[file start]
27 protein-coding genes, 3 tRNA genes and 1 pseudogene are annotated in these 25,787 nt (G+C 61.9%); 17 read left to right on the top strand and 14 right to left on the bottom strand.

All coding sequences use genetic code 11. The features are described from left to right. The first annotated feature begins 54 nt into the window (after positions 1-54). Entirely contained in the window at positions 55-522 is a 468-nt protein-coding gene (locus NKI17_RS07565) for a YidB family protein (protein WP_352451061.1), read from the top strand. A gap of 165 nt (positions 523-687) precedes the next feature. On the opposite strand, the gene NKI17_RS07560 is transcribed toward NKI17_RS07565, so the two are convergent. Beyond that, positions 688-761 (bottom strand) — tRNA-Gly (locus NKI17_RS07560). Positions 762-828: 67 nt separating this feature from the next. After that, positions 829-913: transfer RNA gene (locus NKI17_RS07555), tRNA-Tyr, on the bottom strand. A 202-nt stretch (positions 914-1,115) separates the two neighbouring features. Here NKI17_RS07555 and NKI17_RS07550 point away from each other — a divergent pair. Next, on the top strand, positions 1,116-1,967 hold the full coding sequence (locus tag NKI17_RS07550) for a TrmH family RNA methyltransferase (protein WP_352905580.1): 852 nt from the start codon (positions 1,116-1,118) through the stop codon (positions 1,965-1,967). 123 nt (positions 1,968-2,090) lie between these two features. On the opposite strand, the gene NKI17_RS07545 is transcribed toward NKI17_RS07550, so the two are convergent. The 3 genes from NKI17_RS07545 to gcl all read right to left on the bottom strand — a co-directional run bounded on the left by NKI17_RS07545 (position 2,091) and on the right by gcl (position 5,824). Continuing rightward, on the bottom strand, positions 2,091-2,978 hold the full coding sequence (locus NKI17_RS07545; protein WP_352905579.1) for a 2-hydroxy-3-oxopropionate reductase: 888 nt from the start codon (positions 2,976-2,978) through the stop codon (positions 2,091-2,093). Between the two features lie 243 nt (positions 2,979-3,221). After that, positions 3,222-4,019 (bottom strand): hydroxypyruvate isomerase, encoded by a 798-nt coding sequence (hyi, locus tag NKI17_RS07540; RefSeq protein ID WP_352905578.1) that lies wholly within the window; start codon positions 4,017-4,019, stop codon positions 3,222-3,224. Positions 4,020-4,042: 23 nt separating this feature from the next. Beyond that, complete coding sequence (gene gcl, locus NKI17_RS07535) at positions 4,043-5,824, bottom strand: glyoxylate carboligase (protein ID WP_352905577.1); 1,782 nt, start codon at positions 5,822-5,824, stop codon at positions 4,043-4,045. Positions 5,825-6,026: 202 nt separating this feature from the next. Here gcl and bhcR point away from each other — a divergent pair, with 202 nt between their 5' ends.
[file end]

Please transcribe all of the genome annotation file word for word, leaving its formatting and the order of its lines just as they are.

27 protein-coding genes, 3 tRNA genes and 1 pseudogene are annotated in these 25,787 nt (G+C 61.9%); 17 read left to right on the top strand and 14 right to left on the bottom strand.

All coding sequences use genetic code 11. The features are described from left to right. The first annotated feature begins 54 nt into the window (after positions 1-54). Entirely contained in the window at positions 55-522 is a 468-nt protein-coding gene (locus NKI17_RS07565) for a YidB family protein (protein WP_352451061.1), read from the top strand. A gap of 165 nt (positions 523-687) precedes the next feature. On the opposite strand, the gene NKI17_RS07560 is transcribed toward NKI17_RS07565, so the two are convergent. Beyond that, positions 688-761 (bottom strand) — tRNA-Gly (locus NKI17_RS07560). Positions 762-828: 67 nt separating this feature from the next. After that, positions 829-913: transfer RNA gene (locus NKI17_RS07555), tRNA-Tyr, on the bottom strand. A 202-nt stretch (positions 914-1,115) separates the two neighbouring features. Here NKI17_RS07555 and NKI17_RS07550 point away from each other — a divergent pair. Next, on the top strand, positions 1,116-1,967 hold the full coding sequence (locus tag NKI17_RS07550) for a TrmH family RNA methyltransferase (protein WP_352905580.1): 852 nt from the start codon (positions 1,116-1,118) through the stop codon (positions 1,965-1,967). 123 nt (positions 1,968-2,090) lie between these two features. On the opposite strand, the gene NKI17_RS07545 is transcribed toward NKI17_RS07550, so the two are convergent. The 3 genes from NKI17_RS07545 to gcl all read right to left on the bottom strand — a co-directional run bounded on the left by NKI17_RS07545 (position 2,091) and on the right by gcl (position 5,824). Continuing rightward, on the bottom strand, positions 2,091-2,978 hold the full coding sequence (locus NKI17_RS07545; protein WP_352905579.1) for a 2-hydroxy-3-oxopropionate reductase: 888 nt from the start codon (positions 2,976-2,978) through the stop codon (positions 2,091-2,093). Between the two features lie 243 nt (positions 2,979-3,221). After that, positions 3,222-4,019 (bottom strand): hydroxypyruvate isomerase, encoded by a 798-nt coding sequence (hyi, locus tag NKI17_RS07540; RefSeq protein ID WP_352905578.1) that lies wholly within the window; start codon positions 4,017-4,019, stop codon positions 3,222-3,224. Positions 4,020-4,042: 23 nt separating this feature from the next. Beyond that, complete coding sequence (gene gcl, locus NKI17_RS07535) at positions 4,043-5,824, bottom strand: glyoxylate carboligase (protein ID WP_352905577.1); 1,782 nt, start codon at positions 5,822-5,824, stop codon at positions 4,043-4,045. Positions 5,825-6,026: 202 nt separating this feature from the next. Here gcl and bhcR point away from each other — a divergent pair, with 202 nt between their 5' ends.